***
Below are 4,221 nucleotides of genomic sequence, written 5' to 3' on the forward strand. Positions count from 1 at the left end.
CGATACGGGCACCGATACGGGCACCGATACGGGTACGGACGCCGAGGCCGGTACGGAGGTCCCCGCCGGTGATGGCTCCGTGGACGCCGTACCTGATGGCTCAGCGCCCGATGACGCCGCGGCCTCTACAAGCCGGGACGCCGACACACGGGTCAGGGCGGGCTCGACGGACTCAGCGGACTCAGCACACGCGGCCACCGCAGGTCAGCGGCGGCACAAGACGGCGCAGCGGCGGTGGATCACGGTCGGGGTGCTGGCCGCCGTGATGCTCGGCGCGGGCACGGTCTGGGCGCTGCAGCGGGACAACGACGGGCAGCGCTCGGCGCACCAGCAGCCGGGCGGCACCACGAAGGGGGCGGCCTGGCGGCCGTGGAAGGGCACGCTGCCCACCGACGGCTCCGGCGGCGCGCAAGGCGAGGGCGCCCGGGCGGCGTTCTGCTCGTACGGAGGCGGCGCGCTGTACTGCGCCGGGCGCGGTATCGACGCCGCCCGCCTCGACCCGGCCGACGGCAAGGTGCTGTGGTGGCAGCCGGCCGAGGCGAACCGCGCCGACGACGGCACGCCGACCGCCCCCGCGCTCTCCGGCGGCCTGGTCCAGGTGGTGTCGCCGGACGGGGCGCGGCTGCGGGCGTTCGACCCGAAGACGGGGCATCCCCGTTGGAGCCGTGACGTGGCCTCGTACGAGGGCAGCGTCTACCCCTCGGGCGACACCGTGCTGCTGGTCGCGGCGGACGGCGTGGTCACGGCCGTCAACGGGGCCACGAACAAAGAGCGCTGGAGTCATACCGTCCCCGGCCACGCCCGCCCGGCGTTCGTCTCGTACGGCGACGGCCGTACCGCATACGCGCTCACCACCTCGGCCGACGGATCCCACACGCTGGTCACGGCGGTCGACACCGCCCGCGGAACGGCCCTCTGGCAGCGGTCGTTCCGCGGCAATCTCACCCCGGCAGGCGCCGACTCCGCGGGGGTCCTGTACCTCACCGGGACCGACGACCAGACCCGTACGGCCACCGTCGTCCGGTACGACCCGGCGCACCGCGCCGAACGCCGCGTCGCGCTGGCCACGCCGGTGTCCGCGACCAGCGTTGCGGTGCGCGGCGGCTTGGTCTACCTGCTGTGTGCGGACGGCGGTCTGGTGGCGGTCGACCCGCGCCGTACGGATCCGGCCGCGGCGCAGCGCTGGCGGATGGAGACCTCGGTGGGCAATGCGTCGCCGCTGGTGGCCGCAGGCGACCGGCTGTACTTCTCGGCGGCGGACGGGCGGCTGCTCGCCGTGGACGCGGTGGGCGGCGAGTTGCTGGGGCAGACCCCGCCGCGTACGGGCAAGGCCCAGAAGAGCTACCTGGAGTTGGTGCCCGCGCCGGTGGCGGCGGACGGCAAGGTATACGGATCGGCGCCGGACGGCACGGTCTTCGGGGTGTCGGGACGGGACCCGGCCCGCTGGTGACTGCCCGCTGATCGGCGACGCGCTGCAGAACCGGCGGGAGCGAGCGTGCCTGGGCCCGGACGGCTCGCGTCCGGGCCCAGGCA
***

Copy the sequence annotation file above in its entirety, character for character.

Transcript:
Below are 4,221 nucleotides of genomic sequence, written 5' to 3' on the forward strand. Positions count from 1 at the left end.
CGATACGGGCACCGATACGGGCACCGATACGGGTACGGACGCCGAGGCCGGTACGGAGGTCCCCGCCGGTGATGGCTCCGTGGACGCCGTACCTGATGGCTCAGCGCCCGATGACGCCGCGGCCTCTACAAGCCGGGACGCCGACACACGGGTCAGGGCGGGCTCGACGGACTCAGCGGACTCAGCACACGCGGCCACCGCAGGTCAGCGGCGGCACAAGACGGCGCAGCGGCGGTGGATCACGGTCGGGGTGCTGGCCGCCGTGATGCTCGGCGCGGGCACGGTCTGGGCGCTGCAGCGGGACAACGACGGGCAGCGCTCGGCGCACCAGCAGCCGGGCGGCACCACGAAGGGGGCGGCCTGGCGGCCGTGGAAGGGCACGCTGCCCACCGACGGCTCCGGCGGCGCGCAAGGCGAGGGCGCCCGGGCGGCGTTCTGCTCGTACGGAGGCGGCGCGCTGTACTGCGCCGGGCGCGGTATCGACGCCGCCCGCCTCGACCCGGCCGACGGCAAGGTGCTGTGGTGGCAGCCGGCCGAGGCGAACCGCGCCGACGACGGCACGCCGACCGCCCCCGCGCTCTCCGGCGGCCTGGTCCAGGTGGTGTCGCCGGACGGGGCGCGGCTGCGGGCGTTCGACCCGAAGACGGGGCATCCCCGTTGGAGCCGTGACGTGGCCTCGTACGAGGGCAGCGTCTACCCCTCGGGCGACACCGTGCTGCTGGTCGCGGCGGACGGCGTGGTCACGGCCGTCAACGGGGCCACGAACAAAGAGCGCTGGAGTCATACCGTCCCCGGCCACGCCCGCCCGGCGTTCGTCTCGTACGGCGACGGCCGTACCGCATACGCGCTCACCACCTCGGCCGACGGATCCCACACGCTGGTCACGGCGGTCGACACCGCCCGCGGAACGGCCCTCTGGCAGCGGTCGTTCCGCGGCAATCTCACCCCGGCAGGCGCCGACTCCGCGGGGGTCCTGTACCTCACCGGGACCGACGACCAGACCCGTACGGCCACCGTCGTCCGGTACGACCCGGCGCACCGCGCCGAACGCCGCGTCGCGCTGGCCACGCCGGTGTCCGCGACCAGCGTTGCGGTGCGCGGCGGCTTGGTCTACCTGCTGTGTGCGGACGGCGGTCTGGTGGCGGTCGACCCGCGCCGTACGGATCCGGCCGCGGCGCAGCGCTGGCGGATGGAGACCTCGGTGGGCAATGCGTCGCCGCTGGTGGCCGCAGGCGACCGGCTGTACTTCTCGGCGGCGGACGGGCGGCTGCTCGCCGTGGACGCGGTGGGCGGCGAGTTGCTGGGGCAGACCCCGCCGCGTACGGGCAAGGCCCAGAAGAGCTACCTGGAGTTGGTGCCCGCGCCGGTGGCGGCGGACGGCAAGGTATACGGATCGGCGCCGGACGGCACGGTCTTCGGGGTGTCGGGACGGGACCCGGCCCGCTGGTGACTGCCCGCTGATCGGCGACGCGCTGCAGAACCGGCGGGAGCGAGCGTGCCTGGGCCCGGACGGCTCGCGTCCGGGCCCAGGCA